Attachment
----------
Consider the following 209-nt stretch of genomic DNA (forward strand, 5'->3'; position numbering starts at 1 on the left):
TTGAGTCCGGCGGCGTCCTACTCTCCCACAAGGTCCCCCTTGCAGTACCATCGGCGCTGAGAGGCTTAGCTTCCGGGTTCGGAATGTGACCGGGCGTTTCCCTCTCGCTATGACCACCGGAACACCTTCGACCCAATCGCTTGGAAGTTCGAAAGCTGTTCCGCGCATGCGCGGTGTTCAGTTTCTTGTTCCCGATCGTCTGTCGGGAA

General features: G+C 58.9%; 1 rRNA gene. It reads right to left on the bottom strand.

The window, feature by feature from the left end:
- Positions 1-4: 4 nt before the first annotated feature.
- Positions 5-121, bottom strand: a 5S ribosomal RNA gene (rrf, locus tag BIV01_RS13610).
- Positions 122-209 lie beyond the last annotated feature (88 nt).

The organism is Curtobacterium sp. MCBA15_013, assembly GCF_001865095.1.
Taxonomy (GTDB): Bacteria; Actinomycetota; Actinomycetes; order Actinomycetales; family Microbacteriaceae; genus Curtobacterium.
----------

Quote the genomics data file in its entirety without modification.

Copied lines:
Consider the following 209-nt stretch of genomic DNA (forward strand, 5'->3'; position numbering starts at 1 on the left):
TTGAGTCCGGCGGCGTCCTACTCTCCCACAAGGTCCCCCTTGCAGTACCATCGGCGCTGAGAGGCTTAGCTTCCGGGTTCGGAATGTGACCGGGCGTTTCCCTCTCGCTATGACCACCGGAACACCTTCGACCCAATCGCTTGGAAGTTCGAAAGCTGTTCCGCGCATGCGCGGTGTTCAGTTTCTTGTTCCCGATCGTCTGTCGGGAA

General features: G+C 58.9%; 1 rRNA gene. It reads right to left on the bottom strand.

The window, feature by feature from the left end:
- Positions 1-4: 4 nt before the first annotated feature.
- Positions 5-121, bottom strand: a 5S ribosomal RNA gene (rrf, locus tag BIV01_RS13610).
- Positions 122-209 lie beyond the last annotated feature (88 nt).

The organism is Curtobacterium sp. MCBA15_013, assembly GCF_001865095.1.
Taxonomy (GTDB): Bacteria; Actinomycetota; Actinomycetes; order Actinomycetales; family Microbacteriaceae; genus Curtobacterium.